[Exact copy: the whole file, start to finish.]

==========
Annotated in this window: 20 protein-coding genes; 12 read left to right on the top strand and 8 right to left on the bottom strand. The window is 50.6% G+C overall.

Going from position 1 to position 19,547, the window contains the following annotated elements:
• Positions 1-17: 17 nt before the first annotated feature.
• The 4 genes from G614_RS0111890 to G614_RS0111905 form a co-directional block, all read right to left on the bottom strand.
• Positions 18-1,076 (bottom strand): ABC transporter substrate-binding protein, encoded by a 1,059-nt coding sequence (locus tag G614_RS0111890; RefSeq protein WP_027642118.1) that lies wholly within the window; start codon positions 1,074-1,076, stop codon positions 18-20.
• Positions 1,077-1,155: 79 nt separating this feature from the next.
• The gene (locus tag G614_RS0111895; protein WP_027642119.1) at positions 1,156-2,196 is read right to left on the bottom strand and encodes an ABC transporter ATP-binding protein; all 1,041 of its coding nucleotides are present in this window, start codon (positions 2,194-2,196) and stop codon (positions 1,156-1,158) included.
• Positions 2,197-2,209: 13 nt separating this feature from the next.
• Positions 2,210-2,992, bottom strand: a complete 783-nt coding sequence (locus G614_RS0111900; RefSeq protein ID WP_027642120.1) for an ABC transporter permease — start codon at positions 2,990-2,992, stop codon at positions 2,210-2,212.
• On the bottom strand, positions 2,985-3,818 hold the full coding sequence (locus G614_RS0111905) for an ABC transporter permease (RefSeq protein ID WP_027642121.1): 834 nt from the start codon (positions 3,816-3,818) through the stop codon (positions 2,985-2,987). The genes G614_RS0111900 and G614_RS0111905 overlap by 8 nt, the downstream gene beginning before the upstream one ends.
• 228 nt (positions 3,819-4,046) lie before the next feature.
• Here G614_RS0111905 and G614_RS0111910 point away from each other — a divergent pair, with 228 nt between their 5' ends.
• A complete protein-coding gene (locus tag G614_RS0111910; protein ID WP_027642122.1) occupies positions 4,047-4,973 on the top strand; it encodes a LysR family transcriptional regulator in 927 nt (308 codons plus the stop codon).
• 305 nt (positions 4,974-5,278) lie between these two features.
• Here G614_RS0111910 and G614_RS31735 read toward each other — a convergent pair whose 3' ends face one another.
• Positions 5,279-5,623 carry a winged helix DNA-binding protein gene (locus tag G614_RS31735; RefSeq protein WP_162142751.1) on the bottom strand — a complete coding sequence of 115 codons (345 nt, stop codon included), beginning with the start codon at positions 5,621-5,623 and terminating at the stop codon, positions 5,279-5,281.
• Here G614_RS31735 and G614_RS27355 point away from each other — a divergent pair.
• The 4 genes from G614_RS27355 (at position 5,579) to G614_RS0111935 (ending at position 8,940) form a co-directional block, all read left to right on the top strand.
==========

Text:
Annotated in this window: 20 protein-coding genes; 12 read left to right on the top strand and 8 right to left on the bottom strand. The window is 50.6% G+C overall.

Going from position 1 to position 19,547, the window contains the following annotated elements:
• Positions 1-17: 17 nt before the first annotated feature.
• The 4 genes from G614_RS0111890 to G614_RS0111905 form a co-directional block, all read right to left on the bottom strand.
• Positions 18-1,076 (bottom strand): ABC transporter substrate-binding protein, encoded by a 1,059-nt coding sequence (locus tag G614_RS0111890; RefSeq protein WP_027642118.1) that lies wholly within the window; start codon positions 1,074-1,076, stop codon positions 18-20.
• Positions 1,077-1,155: 79 nt separating this feature from the next.
• The gene (locus tag G614_RS0111895; protein WP_027642119.1) at positions 1,156-2,196 is read right to left on the bottom strand and encodes an ABC transporter ATP-binding protein; all 1,041 of its coding nucleotides are present in this window, start codon (positions 2,194-2,196) and stop codon (positions 1,156-1,158) included.
• Positions 2,197-2,209: 13 nt separating this feature from the next.
• Positions 2,210-2,992, bottom strand: a complete 783-nt coding sequence (locus G614_RS0111900; RefSeq protein ID WP_027642120.1) for an ABC transporter permease — start codon at positions 2,990-2,992, stop codon at positions 2,210-2,212.
• On the bottom strand, positions 2,985-3,818 hold the full coding sequence (locus G614_RS0111905) for an ABC transporter permease (RefSeq protein ID WP_027642121.1): 834 nt from the start codon (positions 3,816-3,818) through the stop codon (positions 2,985-2,987). The genes G614_RS0111900 and G614_RS0111905 overlap by 8 nt, the downstream gene beginning before the upstream one ends.
• 228 nt (positions 3,819-4,046) lie before the next feature.
• Here G614_RS0111905 and G614_RS0111910 point away from each other — a divergent pair, with 228 nt between their 5' ends.
• A complete protein-coding gene (locus tag G614_RS0111910; protein ID WP_027642122.1) occupies positions 4,047-4,973 on the top strand; it encodes a LysR family transcriptional regulator in 927 nt (308 codons plus the stop codon).
• 305 nt (positions 4,974-5,278) lie between these two features.
• Here G614_RS0111910 and G614_RS31735 read toward each other — a convergent pair whose 3' ends face one another.
• Positions 5,279-5,623 carry a winged helix DNA-binding protein gene (locus tag G614_RS31735; RefSeq protein WP_162142751.1) on the bottom strand — a complete coding sequence of 115 codons (345 nt, stop codon included), beginning with the start codon at positions 5,621-5,623 and terminating at the stop codon, positions 5,279-5,281.
• Here G614_RS31735 and G614_RS27355 point away from each other — a divergent pair.
• The 4 genes from G614_RS27355 (at position 5,579) to G614_RS0111935 (ending at position 8,940) form a co-directional block, all read left to right on the top strand.